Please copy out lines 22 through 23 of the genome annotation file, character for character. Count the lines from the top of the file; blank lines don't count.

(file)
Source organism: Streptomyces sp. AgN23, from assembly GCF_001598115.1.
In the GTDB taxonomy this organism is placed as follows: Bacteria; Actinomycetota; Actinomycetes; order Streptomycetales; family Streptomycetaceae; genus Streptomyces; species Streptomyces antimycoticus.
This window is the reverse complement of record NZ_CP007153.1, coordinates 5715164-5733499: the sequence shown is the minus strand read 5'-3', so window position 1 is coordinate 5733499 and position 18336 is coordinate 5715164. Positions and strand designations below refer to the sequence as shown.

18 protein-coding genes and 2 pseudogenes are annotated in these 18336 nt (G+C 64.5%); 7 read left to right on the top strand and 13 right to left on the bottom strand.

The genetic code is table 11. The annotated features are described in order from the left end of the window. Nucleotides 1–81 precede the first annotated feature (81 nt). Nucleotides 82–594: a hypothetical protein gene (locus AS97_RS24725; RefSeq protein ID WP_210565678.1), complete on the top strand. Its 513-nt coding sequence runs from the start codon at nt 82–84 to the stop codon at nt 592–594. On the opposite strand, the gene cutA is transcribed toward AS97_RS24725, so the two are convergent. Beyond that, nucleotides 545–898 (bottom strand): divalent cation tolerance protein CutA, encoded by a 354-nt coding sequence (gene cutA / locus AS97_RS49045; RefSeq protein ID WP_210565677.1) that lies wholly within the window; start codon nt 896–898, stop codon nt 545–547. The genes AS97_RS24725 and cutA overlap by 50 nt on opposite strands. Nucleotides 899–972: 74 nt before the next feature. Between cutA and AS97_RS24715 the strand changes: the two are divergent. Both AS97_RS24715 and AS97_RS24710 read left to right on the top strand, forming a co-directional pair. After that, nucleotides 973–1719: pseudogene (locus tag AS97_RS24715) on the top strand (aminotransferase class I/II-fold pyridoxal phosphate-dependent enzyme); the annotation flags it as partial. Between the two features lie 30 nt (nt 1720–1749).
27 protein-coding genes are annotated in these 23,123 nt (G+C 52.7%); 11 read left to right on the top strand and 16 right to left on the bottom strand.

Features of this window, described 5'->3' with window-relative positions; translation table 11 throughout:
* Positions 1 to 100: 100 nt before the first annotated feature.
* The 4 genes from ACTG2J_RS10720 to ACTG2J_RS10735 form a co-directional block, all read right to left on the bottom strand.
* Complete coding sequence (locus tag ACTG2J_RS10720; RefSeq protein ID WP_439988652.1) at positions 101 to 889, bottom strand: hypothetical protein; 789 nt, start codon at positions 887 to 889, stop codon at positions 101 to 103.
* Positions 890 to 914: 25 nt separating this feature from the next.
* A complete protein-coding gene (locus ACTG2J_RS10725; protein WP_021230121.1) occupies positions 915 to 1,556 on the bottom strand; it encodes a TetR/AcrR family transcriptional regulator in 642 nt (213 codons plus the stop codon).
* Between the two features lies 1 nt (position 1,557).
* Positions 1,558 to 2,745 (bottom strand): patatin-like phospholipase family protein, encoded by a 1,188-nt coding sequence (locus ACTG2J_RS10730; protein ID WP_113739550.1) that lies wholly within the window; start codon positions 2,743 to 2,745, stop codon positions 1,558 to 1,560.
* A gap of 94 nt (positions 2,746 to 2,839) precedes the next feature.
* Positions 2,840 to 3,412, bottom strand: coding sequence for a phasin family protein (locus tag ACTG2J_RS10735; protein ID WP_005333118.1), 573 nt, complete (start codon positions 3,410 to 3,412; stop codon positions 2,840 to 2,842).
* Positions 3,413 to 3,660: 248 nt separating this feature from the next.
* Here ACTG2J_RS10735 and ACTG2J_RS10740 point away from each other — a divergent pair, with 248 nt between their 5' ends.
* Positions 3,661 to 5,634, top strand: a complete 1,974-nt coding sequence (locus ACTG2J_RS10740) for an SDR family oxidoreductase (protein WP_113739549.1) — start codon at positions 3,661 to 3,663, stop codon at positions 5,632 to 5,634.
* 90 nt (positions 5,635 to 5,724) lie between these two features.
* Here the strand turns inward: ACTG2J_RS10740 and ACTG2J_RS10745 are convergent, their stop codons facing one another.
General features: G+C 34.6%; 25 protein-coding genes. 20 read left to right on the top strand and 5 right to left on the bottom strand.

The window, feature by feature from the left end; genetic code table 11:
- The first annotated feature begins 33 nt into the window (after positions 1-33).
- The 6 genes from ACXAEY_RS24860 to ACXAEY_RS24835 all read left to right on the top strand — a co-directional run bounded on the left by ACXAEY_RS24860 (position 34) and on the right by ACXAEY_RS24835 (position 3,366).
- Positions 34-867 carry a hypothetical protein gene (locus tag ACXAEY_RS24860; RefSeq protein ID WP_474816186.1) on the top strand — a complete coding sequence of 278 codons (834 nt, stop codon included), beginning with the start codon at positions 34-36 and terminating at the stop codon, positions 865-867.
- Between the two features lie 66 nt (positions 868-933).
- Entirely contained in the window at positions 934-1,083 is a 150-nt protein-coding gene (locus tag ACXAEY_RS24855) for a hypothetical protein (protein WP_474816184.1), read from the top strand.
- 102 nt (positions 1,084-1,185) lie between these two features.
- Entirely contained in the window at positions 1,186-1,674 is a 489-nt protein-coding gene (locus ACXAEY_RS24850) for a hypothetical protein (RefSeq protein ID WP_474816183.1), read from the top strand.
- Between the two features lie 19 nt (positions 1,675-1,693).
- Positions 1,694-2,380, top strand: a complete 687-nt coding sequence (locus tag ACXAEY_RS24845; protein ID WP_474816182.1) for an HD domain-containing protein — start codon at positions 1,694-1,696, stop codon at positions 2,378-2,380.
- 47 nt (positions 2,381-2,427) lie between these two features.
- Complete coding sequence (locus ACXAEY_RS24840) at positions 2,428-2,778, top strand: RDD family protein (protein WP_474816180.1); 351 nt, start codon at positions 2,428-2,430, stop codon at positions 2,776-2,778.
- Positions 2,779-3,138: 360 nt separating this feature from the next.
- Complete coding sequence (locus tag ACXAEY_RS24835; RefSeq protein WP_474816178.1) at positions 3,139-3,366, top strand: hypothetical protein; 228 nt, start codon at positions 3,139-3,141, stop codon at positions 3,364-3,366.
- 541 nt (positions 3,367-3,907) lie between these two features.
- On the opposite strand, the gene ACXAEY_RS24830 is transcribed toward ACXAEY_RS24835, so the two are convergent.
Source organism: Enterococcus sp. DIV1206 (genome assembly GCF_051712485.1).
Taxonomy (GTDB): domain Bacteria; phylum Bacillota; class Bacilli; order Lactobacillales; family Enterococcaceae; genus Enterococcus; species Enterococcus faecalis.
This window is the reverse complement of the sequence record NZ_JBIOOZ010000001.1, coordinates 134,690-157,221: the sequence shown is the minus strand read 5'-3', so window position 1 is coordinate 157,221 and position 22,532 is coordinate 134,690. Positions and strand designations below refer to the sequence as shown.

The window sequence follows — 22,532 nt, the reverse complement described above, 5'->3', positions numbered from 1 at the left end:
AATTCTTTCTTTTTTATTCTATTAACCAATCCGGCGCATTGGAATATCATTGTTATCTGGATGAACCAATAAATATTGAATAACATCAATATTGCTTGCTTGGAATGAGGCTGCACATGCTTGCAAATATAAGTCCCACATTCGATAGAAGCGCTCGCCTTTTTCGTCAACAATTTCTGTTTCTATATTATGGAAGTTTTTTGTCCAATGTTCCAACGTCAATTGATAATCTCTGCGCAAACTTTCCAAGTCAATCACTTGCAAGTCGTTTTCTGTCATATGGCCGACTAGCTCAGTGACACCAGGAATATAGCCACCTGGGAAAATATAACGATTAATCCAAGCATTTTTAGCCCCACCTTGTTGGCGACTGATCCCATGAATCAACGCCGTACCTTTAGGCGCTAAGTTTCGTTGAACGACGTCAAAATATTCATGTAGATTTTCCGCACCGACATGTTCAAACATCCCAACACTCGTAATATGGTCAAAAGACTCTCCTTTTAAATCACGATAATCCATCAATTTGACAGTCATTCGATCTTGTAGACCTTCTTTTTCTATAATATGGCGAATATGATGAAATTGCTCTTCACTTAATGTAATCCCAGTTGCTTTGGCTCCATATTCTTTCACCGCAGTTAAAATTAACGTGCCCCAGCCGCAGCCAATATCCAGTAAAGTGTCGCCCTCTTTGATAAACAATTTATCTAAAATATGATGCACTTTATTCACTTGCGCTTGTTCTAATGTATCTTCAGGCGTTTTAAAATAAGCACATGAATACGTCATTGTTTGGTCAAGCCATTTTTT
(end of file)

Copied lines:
General features: G+C 34.6%; 25 protein-coding genes. 20 read left to right on the top strand and 5 right to left on the bottom strand.

The window, feature by feature from the left end; genetic code table 11: